• Game theory can explain how hundreds of similar shops selling similar products can exist side-by-side in Istanbul's Grand Bazaar.
  • Businesses cluster next to each other because everyone wants a central location to be close to a lot of customers.
  • The guild system that underpinned the creation of the bazaar is long gone, but the incentive to sell there remains.

The Grand Bazar in Istanbul is one of the oldest covered markets in the world. It's home to over 3,000 shops, with visitors from all over the world — haggling with shopkeepers to get the biggest bang for their buck.

People shop in Istanbul's famous Grand Bazaar in Istanbul, Turkey (Photo by Chris McGrath/Getty Images)

When you look around though you may see some familiar stores selling the same products all bunched together. Jewellery, fabrics furniture, carpets, leather goods and clothes.

Now, how do they make all make money? Don't they steal each other's business?

Well, not really.

Using game theory, the explanation of the Grand Bazaar puzzle goes  something like this:

Two ice cream carts compete on a beach.

(TRT World)


We can think of the beach as a straight line that goes from one end to the other.

(TRT World)


If the two ice creams carts are spread out evenly across the beach, the one on the left will get all the customers on the left side and the one on the right will get all the customers on the right side.

(TRT World)


So each ice cream seller wants to be closer to more customers. And the way to achieve that is moving closer to the middle. When the cart on the right moves closer to the middle it steals the other ice cream seller's customers.

(TRT World)

Now it has more than half of the sales. The cart owner on the left considers this situation and moves to the right regaining some of its customers. Ultimately, they both end up at the centre of the beach which makes them equally close to the customers on the beach.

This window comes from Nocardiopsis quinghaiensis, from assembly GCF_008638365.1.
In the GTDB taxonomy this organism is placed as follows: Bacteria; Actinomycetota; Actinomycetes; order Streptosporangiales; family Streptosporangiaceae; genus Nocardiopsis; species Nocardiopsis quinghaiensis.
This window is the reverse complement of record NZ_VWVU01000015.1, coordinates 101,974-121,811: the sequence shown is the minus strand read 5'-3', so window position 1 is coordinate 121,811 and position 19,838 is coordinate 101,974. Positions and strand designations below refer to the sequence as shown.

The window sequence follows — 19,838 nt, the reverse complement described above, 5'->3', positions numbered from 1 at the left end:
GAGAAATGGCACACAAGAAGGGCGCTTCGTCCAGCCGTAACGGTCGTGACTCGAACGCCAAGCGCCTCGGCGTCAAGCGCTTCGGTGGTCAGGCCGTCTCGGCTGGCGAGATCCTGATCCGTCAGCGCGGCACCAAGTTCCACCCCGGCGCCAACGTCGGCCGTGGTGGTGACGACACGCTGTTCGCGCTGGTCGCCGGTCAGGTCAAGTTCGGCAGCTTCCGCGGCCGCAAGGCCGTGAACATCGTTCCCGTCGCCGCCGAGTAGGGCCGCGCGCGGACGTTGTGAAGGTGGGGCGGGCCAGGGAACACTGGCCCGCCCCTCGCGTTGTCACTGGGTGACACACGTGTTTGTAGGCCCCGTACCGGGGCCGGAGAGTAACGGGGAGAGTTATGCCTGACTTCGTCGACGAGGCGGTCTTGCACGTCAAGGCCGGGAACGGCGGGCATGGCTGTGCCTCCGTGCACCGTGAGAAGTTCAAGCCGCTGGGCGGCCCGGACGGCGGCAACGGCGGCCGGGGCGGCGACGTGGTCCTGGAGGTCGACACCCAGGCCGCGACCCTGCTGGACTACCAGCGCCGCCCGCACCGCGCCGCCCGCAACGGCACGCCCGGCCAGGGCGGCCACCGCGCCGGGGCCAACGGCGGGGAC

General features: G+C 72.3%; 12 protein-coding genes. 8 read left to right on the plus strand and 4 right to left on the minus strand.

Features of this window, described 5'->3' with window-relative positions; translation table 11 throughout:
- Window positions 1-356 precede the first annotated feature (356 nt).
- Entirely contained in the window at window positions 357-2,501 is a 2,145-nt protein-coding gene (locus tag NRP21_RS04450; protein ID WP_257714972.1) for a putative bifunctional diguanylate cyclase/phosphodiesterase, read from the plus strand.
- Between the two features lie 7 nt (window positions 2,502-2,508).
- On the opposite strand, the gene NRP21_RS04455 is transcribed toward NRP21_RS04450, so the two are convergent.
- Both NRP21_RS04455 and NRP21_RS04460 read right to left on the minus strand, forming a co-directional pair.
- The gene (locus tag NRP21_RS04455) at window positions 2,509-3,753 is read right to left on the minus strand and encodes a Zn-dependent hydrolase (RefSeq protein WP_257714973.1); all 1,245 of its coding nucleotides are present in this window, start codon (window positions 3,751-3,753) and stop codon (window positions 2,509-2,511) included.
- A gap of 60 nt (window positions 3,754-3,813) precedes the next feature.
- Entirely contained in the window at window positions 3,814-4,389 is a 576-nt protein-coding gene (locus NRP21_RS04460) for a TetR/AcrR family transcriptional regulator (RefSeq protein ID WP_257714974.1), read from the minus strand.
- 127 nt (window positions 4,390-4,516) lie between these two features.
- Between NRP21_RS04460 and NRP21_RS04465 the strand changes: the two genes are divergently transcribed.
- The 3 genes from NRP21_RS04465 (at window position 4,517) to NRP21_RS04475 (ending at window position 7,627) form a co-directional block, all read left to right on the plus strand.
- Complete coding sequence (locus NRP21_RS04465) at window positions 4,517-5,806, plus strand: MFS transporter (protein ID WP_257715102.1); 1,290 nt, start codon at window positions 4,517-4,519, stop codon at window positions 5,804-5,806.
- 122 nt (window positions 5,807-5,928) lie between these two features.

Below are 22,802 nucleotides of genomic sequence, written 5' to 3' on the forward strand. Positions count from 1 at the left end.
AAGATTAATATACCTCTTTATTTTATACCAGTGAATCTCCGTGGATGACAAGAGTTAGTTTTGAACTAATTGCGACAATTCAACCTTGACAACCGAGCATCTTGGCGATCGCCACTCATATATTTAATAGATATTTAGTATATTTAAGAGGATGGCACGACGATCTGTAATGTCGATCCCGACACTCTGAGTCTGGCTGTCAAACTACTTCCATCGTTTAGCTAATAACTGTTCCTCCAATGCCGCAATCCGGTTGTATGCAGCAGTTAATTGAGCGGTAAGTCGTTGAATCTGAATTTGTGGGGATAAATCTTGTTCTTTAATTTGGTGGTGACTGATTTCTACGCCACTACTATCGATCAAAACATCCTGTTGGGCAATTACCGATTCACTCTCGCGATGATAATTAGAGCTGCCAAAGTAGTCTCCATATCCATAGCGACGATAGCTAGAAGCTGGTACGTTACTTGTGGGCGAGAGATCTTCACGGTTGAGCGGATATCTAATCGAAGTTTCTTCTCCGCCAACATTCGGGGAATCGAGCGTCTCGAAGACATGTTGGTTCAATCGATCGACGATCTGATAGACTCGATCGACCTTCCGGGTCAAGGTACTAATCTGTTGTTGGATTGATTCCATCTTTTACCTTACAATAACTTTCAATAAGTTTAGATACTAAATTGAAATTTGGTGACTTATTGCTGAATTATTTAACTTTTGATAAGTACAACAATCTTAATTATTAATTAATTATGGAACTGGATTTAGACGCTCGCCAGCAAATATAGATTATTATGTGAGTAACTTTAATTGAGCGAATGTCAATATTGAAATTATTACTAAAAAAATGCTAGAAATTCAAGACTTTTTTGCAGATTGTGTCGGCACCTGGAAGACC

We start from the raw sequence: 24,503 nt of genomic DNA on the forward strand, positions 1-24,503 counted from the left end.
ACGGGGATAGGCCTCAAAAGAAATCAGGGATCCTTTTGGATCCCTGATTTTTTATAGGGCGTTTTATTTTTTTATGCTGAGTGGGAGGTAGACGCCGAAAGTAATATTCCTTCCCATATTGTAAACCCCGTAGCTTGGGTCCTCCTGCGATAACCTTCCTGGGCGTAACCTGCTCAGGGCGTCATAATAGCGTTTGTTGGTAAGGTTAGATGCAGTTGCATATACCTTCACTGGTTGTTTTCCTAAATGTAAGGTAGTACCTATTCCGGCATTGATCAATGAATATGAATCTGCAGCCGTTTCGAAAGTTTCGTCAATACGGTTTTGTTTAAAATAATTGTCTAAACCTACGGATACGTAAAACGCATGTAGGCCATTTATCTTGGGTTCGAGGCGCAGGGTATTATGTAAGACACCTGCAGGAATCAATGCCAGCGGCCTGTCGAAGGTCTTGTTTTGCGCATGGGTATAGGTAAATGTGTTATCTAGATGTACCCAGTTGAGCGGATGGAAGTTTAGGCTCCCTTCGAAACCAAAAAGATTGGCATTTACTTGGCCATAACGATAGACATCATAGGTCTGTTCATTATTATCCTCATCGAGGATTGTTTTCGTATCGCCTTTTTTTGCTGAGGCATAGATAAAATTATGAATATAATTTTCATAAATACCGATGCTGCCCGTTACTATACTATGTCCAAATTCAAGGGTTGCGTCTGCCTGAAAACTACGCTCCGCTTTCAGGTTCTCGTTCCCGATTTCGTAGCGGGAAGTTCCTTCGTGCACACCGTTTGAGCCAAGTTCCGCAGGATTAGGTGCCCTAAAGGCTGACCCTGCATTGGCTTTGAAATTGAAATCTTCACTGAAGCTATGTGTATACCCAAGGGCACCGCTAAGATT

(TRT World)
Neither of them will want to move away from the centre.

This is the reason why businesses cluster next to each other: everyone wants a central location to be close to as many customers as possible.

That explains how the Grand Bazaar retains it shops, but is not how it started.

Until the mid-19th century guilds protected consumers by setting price limits and imposing quality standards as it distributed raw materials to its members. So, the merchants back in the day did not have the incentive to get as many customers as possible unlike the ice cream sellers on the beach.

The location for each type of merchandise was established in the early days of the Grand Bazaar. Through a gradual process, shops of travelling merchants evolved into permanent locations.

As the number of shops increased, a cluster formed. When the guild system disintegrated after 1865 shopkeepers in the Grand Bazaar gained more autonomy over what they could sell and where – but clustering still made sense, because the Grand Bazaar attracted potential customers.